SS Ionic (I)
Ionic (I), shipyard number 152, was a passenger and cargo ship built by Harland and Wolff, Belfast for the White Star Line; launched on 11 the January 1883, intended for use on the United Kingdom to Australia and New Zealand service. Her engines are said to have been the first ship engines to actually have been constructed by Harland and Wolff.
Just prior to her maiden voyage – while in London on 23rd April 1883 – Ionic was visited and toured by the Prince of Wales, Albert Edward, who was the future British King (Edward VII) and son of Queen Victoria. It was reported in The South Australian Register on 25th April 1883 that the Prince of Wales had “expressed great admiration of the vessel” and showed “great interest in the extensive refrigerating machinery” found onboard the ship. Amongst those onboard to greet the Prince of Wales was White Star Line’s owner Thomas Ismay.
Temporarily charted to the New Zealand Shipping Company, Ionic began her maiden voyage from London to Wellington, New Zealand on 26th April 1883 – under the command of Captain Hallett; arriving in Wellington on 11th June 1883. It was reported in The Press, of New Zealand on 10th July 1883 that Ionic would be returning to London on that day “full of cargo, consisting of frozen meat, wheat, wool and skins, tallow, and a good quantity of grass seed.” As well as £70,000 worth of Gold.
It was reported in various Australian newspapers in early February 1884 that Ionic had arrived in London from New Zealand with 60 per cent of her cargo of mutton (reported simply as meat in some reports) damaged by fire. What caused the fire damage, the newspapers fail to say.
Shortly after completing her last voyage for the New Zealand Shipping Company, Ionic departed London for her first voyage for the White Star Line on 4th December 1884, as part of a joint service between the White Star Line and the Shaw, Savill & Albion Line. After departing London, UK on the 4th December, under the command of Captain JG Cameron, Ionic sailed to Plymouth, UK, departing on 6th December; arrived in and departed Tenerife on 12th December, where coal was brought onboard, and arrived in and departed Hobart, Australia on 15th January; arriving in Wellington, New Zealand on 20th January. Ionic departed Wellington to return home to London on 14th February 1885.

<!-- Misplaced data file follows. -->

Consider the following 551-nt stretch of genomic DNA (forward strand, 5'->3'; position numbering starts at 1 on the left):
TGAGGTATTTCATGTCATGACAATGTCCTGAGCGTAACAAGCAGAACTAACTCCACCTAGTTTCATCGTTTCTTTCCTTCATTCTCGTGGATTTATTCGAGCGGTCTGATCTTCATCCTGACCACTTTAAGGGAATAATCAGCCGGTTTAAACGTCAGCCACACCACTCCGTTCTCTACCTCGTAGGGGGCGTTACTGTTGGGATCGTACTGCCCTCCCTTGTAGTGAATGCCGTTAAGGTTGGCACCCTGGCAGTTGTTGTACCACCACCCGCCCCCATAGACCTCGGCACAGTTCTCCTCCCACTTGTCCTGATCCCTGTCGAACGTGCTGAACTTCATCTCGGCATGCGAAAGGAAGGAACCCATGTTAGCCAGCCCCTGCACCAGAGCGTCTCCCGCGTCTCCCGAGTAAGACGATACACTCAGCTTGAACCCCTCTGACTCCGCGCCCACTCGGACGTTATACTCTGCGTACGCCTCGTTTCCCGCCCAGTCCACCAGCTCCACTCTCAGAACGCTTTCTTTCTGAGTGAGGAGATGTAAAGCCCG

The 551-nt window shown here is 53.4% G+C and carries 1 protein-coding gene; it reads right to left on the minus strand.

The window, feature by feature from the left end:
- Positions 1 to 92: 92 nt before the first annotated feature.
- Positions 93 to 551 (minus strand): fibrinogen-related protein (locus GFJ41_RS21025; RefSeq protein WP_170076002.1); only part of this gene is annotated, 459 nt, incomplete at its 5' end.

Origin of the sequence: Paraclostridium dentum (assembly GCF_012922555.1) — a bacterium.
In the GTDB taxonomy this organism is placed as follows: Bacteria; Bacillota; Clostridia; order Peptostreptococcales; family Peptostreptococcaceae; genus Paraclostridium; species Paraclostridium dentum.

After leaving Lyttelton, New Zealand, heading home to London, on 2nd May 1884, Ionic’s crank shaft broke, disabling the ship. With her engines out of service, Ionic returned towards Lyttelton, using her sails, until 8th May, when one engine was put back into action. Ionic arrived back in Lyttelton on 13th May, and, after being repaired, sailed home on the 30th May. Ionic was under the command of captain Kidley at the time. Her cargo and passengers were transferred to other ships.
Just before Christmas in 1889, some of the cargo loaded aboard Ionic was damaged after a fire broke out aboard the ship while she was docked in London. Despite the fire, Ionic was able to leave London for New Zealand on 28th December, 2 days behind schedule.
While sailing from the United Kingdom towards Australia, on 8th February 1893, around 850 miles away from Cape Town – Ionic, under the command of captain kidley – suffered a broken shaft – resulting in the ship becoming motionless and stranded – until three days later when Hawarden Castle, belonging to Donald Currie and Co, found Ionic and towed her into Cape Town.
Once in Cape Town, Ionic was inspected and new parts were sent for from the United Kingdom – so that the ship could be repaired there at Cape Town. Repaired, Ionic eventually arrived in Hobart, Australia on 25th April 1893.
In early 1894, Ionic was refitted at Harland and Wolff, Belfast. Amongst the improvements made were new improved engines, new refrigeration apparatus for her cargo, and the refurbishment and improvement of her passenger accommodation.
Ionic departed London for her last White Star Line voyage to Australia and Zealand, on 21 December 1899; arriving in Wellington, New Zealand on 4th February 1900.
Later in 1900, Ionic was sold to the Aberdeen line, renamed Sophocles, and continued to sail to Australia. She began her first voyage, London to Australia, for the Aberdeen Line 23rd October 1900. She was broken up for scrap at Thomas W Ward, Morecambe, Lancashire, UK, in 1908.